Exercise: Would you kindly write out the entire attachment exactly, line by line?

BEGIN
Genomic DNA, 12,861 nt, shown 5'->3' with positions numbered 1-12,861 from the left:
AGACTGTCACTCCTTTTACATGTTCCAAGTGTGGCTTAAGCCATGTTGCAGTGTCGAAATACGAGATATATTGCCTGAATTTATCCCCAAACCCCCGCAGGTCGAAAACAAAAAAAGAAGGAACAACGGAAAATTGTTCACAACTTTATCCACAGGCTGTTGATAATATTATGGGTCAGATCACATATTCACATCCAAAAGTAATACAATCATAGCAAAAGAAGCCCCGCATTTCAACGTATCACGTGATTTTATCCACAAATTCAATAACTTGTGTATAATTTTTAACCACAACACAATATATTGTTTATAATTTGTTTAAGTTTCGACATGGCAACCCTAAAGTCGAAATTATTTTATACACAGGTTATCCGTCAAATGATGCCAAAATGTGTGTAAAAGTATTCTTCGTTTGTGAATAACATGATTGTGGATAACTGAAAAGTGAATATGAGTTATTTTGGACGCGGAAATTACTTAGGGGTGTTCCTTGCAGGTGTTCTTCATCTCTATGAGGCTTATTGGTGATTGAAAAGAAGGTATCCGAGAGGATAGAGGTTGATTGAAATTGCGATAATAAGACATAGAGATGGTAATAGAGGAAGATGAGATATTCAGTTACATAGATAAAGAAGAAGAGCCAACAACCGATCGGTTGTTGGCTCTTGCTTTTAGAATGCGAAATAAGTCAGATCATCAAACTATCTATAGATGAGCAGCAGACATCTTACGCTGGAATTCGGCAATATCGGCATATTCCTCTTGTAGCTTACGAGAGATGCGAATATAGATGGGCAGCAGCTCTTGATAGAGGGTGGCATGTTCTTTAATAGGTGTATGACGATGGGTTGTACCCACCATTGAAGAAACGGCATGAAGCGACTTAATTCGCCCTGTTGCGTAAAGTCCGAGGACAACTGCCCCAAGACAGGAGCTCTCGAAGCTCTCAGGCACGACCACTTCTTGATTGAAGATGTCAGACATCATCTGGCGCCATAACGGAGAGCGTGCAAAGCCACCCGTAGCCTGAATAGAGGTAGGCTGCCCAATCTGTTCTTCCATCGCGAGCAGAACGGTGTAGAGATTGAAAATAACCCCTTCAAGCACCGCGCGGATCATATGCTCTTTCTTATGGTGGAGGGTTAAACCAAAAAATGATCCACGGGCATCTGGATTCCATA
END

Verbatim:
Genomic DNA, 12,861 nt, shown 5'->3' with positions numbered 1-12,861 from the left:
AGACTGTCACTCCTTTTACATGTTCCAAGTGTGGCTTAAGCCATGTTGCAGTGTCGAAATACGAGATATATTGCCTGAATTTATCCCCAAACCCCCGCAGGTCGAAAACAAAAAAAGAAGGAACAACGGAAAATTGTTCACAACTTTATCCACAGGCTGTTGATAATATTATGGGTCAGATCACATATTCACATCCAAAAGTAATACAATCATAGCAAAAGAAGCCCCGCATTTCAACGTATCACGTGATTTTATCCACAAATTCAATAACTTGTGTATAATTTTTAACCACAACACAATATATTGTTTATAATTTGTTTAAGTTTCGACATGGCAACCCTAAAGTCGAAATTATTTTATACACAGGTTATCCGTCAAATGATGCCAAAATGTGTGTAAAAGTATTCTTCGTTTGTGAATAACATGATTGTGGATAACTGAAAAGTGAATATGAGTTATTTTGGACGCGGAAATTACTTAGGGGTGTTCCTTGCAGGTGTTCTTCATCTCTATGAGGCTTATTGGTGATTGAAAAGAAGGTATCCGAGAGGATAGAGGTTGATTGAAATTGCGATAATAAGACATAGAGATGGTAATAGAGGAAGATGAGATATTCAGTTACATAGATAAAGAAGAAGAGCCAACAACCGATCGGTTGTTGGCTCTTGCTTTTAGAATGCGAAATAAGTCAGATCATCAAACTATCTATAGATGAGCAGCAGACATCTTACGCTGGAATTCGGCAATATCGGCATATTCCTCTTGTAGCTTACGAGAGATGCGAATATAGATGGGCAGCAGCTCTTGATAGAGGGTGGCATGTTCTTTAATAGGTGTATGACGATGGGTTGTACCCACCATTGAAGAAACGGCATGAAGCGACTTAATTCGCCCTGTTGCGTAAAGTCCGAGGACAACTGCCCCAAGACAGGAGCTCTCGAAGCTCTCAGGCACGACCACTTCTTGATTGAAGATGTCAGACATCATCTGGCGCCATAACGGAGAGCGTGCAAAGCCACCCGTAGCCTGAATAGAGGTAGGCTGCCCAATCTGTTCTTCCATCGCGAGCAGAACGGTGTAGAGATTGAAAATAACCCCTTCAAGCACCGCGCGGATCATATGCTCTTTCTTATGGTGGAGGGTTAAACCAAAAAATGATCCACGGGCATCTGGATTCCATA